Recently fundraising for a play about Mary Quaile, an Irish trade unionist, our group contacted all the feminist historians in this country and Ireland. Only 2 responded and made a donation they were the socialist feminists. One of them was Sheila Rowbotham who recently commented to me that the term “socialist feminist” is rarely used these days.
Judith Orr’s accessible and readable history of the struggle for women’s liberation explains why the term feminism has been disengaged from the term socialist. She traces the history of the various stages of women’s struggles for equality but sites class as the main reason for the oppression of women.
“This book seeks to offer an analysis of the position of women in modern capitalism building on the tradition of Marx and Engels and the many revolutionaries who followed them.”
She shows how their analysis of the privatisation of property, the state and the family as we know it today has led to the oppression of women even today in 21 Britain.
This book is wide ranging; incorporating the history of the US women’s movement as well as reviewing some of the major historical events that have affected women’s struggle for equality and justice over the last 100 years.
But like many books produced by left wing activists today there is a major omission; the affect of the conflict in Ireland and the way it has shaped the politics of this country. Marx understood this; The task of the International was “to make the English workers realise that for them the national emancipation of Ireland is not a question of abstract justice or humanitarian sentiment but the first condition of their own social emancipation”.
Over the centuries the occupation of the island of Ireland by the British has shaped the politics of this country. Not just in terms of how we view colonialism but the way in which the Irish have been involved in the trade union and labour movement in this country.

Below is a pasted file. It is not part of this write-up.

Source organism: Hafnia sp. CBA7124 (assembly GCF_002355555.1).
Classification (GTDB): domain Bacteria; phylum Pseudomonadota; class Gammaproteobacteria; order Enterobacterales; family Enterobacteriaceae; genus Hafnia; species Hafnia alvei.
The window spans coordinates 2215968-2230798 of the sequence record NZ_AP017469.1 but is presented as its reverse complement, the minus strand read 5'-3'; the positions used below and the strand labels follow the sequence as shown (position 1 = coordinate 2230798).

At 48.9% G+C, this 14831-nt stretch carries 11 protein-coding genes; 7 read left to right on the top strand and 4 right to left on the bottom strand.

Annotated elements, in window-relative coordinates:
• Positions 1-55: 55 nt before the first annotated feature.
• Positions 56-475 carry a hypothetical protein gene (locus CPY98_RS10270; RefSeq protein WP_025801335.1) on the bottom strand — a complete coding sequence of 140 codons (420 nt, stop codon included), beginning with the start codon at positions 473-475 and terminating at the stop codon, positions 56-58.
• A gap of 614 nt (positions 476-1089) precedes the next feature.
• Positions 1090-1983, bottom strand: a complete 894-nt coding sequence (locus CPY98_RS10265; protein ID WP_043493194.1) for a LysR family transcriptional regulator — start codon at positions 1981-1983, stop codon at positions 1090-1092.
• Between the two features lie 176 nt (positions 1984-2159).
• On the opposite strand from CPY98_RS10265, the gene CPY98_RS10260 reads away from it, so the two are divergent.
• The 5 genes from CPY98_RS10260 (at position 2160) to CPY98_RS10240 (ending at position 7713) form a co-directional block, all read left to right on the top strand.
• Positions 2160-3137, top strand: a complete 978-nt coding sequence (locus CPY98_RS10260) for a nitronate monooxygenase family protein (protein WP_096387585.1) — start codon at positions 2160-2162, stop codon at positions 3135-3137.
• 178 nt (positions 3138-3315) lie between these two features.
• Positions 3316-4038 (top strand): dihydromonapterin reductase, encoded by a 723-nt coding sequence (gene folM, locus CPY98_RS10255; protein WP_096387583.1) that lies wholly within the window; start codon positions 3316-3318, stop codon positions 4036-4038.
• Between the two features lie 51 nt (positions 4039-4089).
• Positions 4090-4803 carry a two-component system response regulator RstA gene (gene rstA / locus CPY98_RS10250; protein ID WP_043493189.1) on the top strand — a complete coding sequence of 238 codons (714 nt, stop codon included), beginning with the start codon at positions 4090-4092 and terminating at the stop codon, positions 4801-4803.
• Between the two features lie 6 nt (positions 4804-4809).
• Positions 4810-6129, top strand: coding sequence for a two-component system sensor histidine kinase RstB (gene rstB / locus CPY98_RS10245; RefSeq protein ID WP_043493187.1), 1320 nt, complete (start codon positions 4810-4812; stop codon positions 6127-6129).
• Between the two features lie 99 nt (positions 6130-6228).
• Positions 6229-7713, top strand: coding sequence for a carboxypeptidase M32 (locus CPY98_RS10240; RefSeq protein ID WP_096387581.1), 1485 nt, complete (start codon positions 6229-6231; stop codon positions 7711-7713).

I am from an east Manchester Irish working class family and even from an early age I realised how different my family were from other families. They lived in this country but were always looking back to Ireland. When the civil rights movement started in the North of Ireland in ‘68, for my father,like many Irish people over here, it was a time of celebration, and for me it was a realisation that one of the key figures in contemporary politics was on my TV screen most nights and it was a woman; Bernadette Devlin. It is hard to explain to people outside the Irish community the affect that she had and the way in which in particular, men such as my father, working class intellectuals, saw her as equivalent to James Connolly.
The new phase of the war in the north of Ireland from the late 60s-90s had a profound affect on many Irish women in this country as well as on the island of Ireland. Groups such as the one I was active in, the Irish in Britain Representation Group, reflected the politicisation of a whole new generation of second generation Irish young people; many of them were young women like me who came from a socialist and trade union background. Some Irish women chose to organise independently on issues as wide ranging as abortion, culture, and sexuality.
Groups such as Women and Ireland organised annual delegations to the North of Ireland and when I went on the 1984 delegation it included women from the pit villages as well as women trade unionists. They gave support to republican women who were imprisoned for their political activity as well as women active on issues around discrimination and poverty.
The war in Ireland, over the centuries, has affected the history of political struggle in this country; even if people on the Left want to ignore it. The north of Ireland was the laboratory for the British state to try out methods from torture to surveillance techniques. These have had a major effect on the freedom of people of people on this side of the Irish sea to organise and campaign; the miners instantly understood this when they went on delegations to the north of Ireland. It was a mirror image of their lives in pit villages.
Judith has written an important book challenging the feminist lite brigade that dominate the discourse on women’s struggles. But for a book concerned with the role of the working classes there are too many quotes from London based middleclass feminist commentators. And what a dull title! It does not do justice to the content. Hopefully her book will start a more wide ranging and inclusive dialogue about the real lives of women in this country.
Hear Judith speak about her book on Wednesday 25 November 7pm at Friends Meeting House see